Oct. 6, 2000 -- Even as traffic fatality rates are dropping in the United States overall, more and more older people are dying in car wrecks, and the death rate for them is likely to climb further unless steps are taken to make roads safer, a new report says.
The Road Information Program, a research group known as TRIP that analyzed statistics collected by the National Highway Traffic Safety Administration, says that the number of drivers 70 years old and older involved in fatal accidents increased 39 percent from 1989 to 1999.
Over the same period, the number of accident fatalities across all age groups, dropped 9 percent, according to the study released Thursday.
“As our nation’s population continues to age in the years ahead, it will become increasingly important that we make the kind of roadway safety improvements that can help reduce accidents and save the lives of older drivers,” said William M. Wilkins, executive director of TRIP.
“Overall, there are more elderly drivers out there, and states should do their part in trying to reduce the number of fatalities to make roads safer,” said Paul Haaland, a spokesman for TRIP. “Better signs, wider lanes, and making a transportation network safe for everybody, not just for older people is necessary. That could reduce fatalities for everybody.”
Florida, California Top List
The state with the highest number of fatalities of older drivers was Florida, followed by California, Texas, Pennsylvania, Michigan, New York, North Carolina, Ohio, Missouri, Georgia and Illinois.
Although Florida topped the TRIP list in this study, the state is considered to be the leader in making roadways more accessible for elderly drivers. Since 1991, the Florida Department of Transportation has done everything from adding more reflective materials to road signs and roadway markings, to widening highway lanes, to posting oversized street signs and notifying drivers earlier when an intersection is approaching.
Eighteen percent of the licensed drivers in Florida are 65 and older, said Dave Anderson, deputy state traffic engineer for the Florida DOT. This number is expected to grow to 25 percent over the next decade.
“We’ve increased the size of all signs to be bigger than the minimum standard. They are 4-by-4-feet instead of 3-by-3,” said Anderson. “A bigger sign lets you go to a larger letter size for the message on the sign. The signs are designed for drivers with 20-70 vision.”
The state is also moving left-turn lanes in intersections further to the left so drivers waiting to make a turn, possibly across several lanes, can see oncoming vehicles faster, Anderson said.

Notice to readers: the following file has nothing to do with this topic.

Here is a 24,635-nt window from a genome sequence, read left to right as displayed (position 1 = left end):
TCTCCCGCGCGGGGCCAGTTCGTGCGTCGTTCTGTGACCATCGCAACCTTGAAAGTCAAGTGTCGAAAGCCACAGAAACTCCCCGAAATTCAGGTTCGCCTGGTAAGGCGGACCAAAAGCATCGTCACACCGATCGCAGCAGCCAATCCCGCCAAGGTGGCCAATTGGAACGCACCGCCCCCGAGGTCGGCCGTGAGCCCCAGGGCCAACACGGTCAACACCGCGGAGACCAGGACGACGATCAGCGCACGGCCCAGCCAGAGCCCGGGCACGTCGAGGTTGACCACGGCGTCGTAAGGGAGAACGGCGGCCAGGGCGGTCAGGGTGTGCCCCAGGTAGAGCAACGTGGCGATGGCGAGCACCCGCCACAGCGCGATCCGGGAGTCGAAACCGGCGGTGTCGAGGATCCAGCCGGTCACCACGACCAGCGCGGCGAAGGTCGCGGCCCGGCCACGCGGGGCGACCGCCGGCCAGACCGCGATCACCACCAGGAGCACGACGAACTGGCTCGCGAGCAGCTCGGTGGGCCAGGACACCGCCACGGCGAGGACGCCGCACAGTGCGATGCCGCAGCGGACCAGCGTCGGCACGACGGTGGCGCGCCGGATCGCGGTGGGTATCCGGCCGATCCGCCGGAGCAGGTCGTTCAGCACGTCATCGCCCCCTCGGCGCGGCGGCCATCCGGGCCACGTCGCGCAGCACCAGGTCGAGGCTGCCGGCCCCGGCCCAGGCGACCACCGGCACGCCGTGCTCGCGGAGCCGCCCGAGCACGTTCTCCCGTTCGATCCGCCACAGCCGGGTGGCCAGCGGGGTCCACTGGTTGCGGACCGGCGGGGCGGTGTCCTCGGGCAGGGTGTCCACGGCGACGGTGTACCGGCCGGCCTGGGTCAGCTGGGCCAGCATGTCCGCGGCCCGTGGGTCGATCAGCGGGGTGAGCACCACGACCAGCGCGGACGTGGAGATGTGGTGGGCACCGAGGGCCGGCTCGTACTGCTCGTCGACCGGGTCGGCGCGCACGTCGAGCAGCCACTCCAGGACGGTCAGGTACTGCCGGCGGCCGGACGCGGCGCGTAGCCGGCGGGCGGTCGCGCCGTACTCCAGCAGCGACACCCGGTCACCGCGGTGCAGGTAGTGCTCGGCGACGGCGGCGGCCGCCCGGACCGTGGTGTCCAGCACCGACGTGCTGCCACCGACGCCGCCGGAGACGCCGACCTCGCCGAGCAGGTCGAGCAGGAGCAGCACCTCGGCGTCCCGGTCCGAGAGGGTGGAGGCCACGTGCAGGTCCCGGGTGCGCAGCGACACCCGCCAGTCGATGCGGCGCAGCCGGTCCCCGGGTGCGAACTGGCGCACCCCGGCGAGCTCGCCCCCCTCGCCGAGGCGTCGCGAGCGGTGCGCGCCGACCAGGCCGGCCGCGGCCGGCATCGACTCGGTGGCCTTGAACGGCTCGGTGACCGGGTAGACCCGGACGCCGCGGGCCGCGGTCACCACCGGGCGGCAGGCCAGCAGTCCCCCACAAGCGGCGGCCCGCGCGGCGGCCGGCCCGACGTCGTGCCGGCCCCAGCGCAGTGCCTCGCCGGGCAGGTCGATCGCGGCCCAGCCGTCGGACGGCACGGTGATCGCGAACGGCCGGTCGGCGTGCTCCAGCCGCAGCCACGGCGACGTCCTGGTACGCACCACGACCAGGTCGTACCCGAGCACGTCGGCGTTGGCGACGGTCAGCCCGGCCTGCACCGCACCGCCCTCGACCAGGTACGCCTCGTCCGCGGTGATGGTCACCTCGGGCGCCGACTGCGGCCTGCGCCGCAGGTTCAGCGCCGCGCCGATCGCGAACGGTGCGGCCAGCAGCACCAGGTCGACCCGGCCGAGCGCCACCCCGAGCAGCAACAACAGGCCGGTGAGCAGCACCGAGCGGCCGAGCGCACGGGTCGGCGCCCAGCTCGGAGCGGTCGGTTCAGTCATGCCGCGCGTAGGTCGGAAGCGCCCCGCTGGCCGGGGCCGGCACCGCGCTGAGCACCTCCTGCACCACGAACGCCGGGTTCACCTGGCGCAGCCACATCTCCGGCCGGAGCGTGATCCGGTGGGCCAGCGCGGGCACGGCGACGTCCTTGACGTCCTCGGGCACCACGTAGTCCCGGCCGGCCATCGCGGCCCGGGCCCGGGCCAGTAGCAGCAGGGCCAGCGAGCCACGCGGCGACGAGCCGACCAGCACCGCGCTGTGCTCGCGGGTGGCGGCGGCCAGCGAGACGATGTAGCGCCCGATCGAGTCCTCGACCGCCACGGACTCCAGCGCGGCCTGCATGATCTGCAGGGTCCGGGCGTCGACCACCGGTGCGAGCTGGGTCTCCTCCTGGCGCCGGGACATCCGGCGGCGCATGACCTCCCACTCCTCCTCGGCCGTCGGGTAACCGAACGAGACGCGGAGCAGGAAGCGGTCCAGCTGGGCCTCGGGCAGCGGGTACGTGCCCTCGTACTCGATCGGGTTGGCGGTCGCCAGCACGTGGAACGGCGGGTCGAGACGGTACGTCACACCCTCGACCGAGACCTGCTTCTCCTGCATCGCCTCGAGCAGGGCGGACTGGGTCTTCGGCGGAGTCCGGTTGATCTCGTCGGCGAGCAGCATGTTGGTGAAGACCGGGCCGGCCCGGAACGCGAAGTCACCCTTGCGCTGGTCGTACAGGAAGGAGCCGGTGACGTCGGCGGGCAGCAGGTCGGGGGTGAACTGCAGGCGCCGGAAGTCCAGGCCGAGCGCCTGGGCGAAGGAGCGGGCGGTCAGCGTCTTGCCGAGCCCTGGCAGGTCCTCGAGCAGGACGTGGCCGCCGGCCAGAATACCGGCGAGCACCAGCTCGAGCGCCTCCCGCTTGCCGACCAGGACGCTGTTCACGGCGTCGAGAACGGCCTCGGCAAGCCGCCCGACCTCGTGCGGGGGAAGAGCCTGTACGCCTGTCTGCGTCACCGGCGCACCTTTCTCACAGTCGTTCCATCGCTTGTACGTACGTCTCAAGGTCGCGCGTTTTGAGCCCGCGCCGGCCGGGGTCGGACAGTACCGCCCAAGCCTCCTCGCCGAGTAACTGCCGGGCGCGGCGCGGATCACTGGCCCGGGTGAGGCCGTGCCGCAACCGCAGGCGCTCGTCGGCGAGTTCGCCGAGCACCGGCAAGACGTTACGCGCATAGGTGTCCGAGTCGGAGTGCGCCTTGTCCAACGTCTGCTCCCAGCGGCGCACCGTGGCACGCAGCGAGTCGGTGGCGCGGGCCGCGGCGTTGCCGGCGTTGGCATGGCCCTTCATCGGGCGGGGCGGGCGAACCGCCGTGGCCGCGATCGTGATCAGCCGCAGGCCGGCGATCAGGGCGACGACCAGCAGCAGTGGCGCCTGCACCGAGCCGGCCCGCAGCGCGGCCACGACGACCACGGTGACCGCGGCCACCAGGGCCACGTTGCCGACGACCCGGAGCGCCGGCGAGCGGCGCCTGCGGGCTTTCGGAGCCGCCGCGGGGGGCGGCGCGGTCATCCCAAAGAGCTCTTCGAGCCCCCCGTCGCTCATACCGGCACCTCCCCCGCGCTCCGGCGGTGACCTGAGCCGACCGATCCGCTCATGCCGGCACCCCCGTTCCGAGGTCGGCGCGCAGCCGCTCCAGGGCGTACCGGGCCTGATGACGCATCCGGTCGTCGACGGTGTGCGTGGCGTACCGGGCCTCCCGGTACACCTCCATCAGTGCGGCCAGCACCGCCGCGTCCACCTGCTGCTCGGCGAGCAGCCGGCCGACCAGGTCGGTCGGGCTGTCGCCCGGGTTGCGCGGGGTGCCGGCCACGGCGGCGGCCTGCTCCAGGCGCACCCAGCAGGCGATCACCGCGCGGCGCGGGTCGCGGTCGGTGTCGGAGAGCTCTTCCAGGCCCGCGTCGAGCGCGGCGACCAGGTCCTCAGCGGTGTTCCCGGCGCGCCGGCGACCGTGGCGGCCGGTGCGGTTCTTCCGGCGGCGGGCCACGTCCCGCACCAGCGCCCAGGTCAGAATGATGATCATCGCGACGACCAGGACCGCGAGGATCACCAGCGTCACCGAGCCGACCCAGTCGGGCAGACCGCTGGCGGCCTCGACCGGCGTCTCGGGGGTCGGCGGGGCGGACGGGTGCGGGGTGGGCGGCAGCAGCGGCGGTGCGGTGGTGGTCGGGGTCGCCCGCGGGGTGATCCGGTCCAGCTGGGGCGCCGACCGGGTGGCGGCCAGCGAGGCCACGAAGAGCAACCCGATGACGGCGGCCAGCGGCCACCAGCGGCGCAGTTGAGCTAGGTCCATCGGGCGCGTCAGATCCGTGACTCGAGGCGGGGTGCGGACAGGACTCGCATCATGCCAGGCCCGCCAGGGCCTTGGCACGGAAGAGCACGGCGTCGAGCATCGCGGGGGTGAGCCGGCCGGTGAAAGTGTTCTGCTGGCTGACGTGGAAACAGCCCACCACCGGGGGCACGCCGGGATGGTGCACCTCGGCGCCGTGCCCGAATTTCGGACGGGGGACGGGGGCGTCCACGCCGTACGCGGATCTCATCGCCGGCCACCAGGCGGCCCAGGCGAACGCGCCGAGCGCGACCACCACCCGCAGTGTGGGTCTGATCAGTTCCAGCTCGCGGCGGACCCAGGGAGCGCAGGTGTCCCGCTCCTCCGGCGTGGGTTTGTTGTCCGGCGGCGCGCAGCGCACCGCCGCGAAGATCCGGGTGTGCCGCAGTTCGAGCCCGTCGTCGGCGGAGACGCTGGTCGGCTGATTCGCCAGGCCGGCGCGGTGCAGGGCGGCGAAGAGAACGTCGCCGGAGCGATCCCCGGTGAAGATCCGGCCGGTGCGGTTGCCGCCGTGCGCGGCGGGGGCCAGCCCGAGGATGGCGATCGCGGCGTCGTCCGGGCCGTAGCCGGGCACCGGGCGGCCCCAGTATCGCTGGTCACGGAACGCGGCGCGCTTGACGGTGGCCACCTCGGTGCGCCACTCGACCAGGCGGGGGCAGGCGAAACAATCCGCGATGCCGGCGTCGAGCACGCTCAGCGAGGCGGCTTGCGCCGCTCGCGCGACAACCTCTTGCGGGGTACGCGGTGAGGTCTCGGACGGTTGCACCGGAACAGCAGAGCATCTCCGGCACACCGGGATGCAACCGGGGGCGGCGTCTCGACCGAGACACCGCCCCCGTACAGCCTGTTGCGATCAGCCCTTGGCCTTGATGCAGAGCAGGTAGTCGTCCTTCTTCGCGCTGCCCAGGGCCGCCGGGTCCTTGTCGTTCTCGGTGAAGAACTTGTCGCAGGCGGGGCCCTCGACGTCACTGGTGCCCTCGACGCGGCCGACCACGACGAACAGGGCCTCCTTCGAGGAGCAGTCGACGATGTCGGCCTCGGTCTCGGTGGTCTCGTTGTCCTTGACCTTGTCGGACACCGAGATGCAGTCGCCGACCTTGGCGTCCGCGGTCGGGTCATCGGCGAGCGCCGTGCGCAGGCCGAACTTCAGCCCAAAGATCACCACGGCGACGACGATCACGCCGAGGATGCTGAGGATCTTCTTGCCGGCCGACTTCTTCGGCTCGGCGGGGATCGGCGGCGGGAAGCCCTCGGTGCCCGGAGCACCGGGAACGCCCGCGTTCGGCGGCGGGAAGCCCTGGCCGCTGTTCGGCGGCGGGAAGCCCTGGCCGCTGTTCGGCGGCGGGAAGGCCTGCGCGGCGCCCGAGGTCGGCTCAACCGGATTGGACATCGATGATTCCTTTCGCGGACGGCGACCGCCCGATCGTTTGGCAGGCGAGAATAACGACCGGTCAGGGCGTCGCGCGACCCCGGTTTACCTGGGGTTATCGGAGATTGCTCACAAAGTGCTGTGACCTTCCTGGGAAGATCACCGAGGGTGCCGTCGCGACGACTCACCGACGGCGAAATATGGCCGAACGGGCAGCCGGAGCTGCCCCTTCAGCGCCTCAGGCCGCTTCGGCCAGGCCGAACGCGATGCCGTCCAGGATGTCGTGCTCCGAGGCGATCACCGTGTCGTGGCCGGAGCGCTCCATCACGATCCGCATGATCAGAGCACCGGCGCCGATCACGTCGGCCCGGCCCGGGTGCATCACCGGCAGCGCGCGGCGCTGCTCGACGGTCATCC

“It’s just a simple thing, and the payoff is pretty significant in visibility,” he said. “We need to design the whole system for an older driver. Traditionally, roads were designed for a 25-year-old, but they should be for a 65-year-old.”
Just a Numbers Game?
Other states are pursuing steps similar to those taken by Florida and recommended in the study, but federal officials said making the highways more accessible to the elderly might actually cost more lives.
“It’s all a numbers game,” said one NHTSA researcher who, citing controversy over the Firestone tire recall, declined to be identifed. “When [older drivers] get into a crash, it’s more likely they will die.”
He said the study declined to mention who causes the accidents, and most often, it is not the elderly driver According to NHTSA statistics, men under 20 caused approximately 19 million crashes; people 65 years old and older caused roughly a quarter as many.
“The scary thing is, most of the things we can do to make driving easier for older people will cause fatalities,” he said. “If we make the roads easier for older people to use, it will encourage older people to drive more. And the more people drive, the more likely they will be involved in a crash, and possibly a fatal crash.”
The ultimate solution is to help elderly drivers reduce the amount of time they spend on the road by bringing social functions and facilities such as pharmacies closer to their homes, he said, suggesting that more people take into consideration transportation planning when planning a retirement lifestyle.
“Older people want to drive or ride in a car, because the thing they cherish most is independence,” he said. “I’ve heard a clinician say once that it was harder to tell a client that they can’t drive anymore than tell them they had terminal cancer.”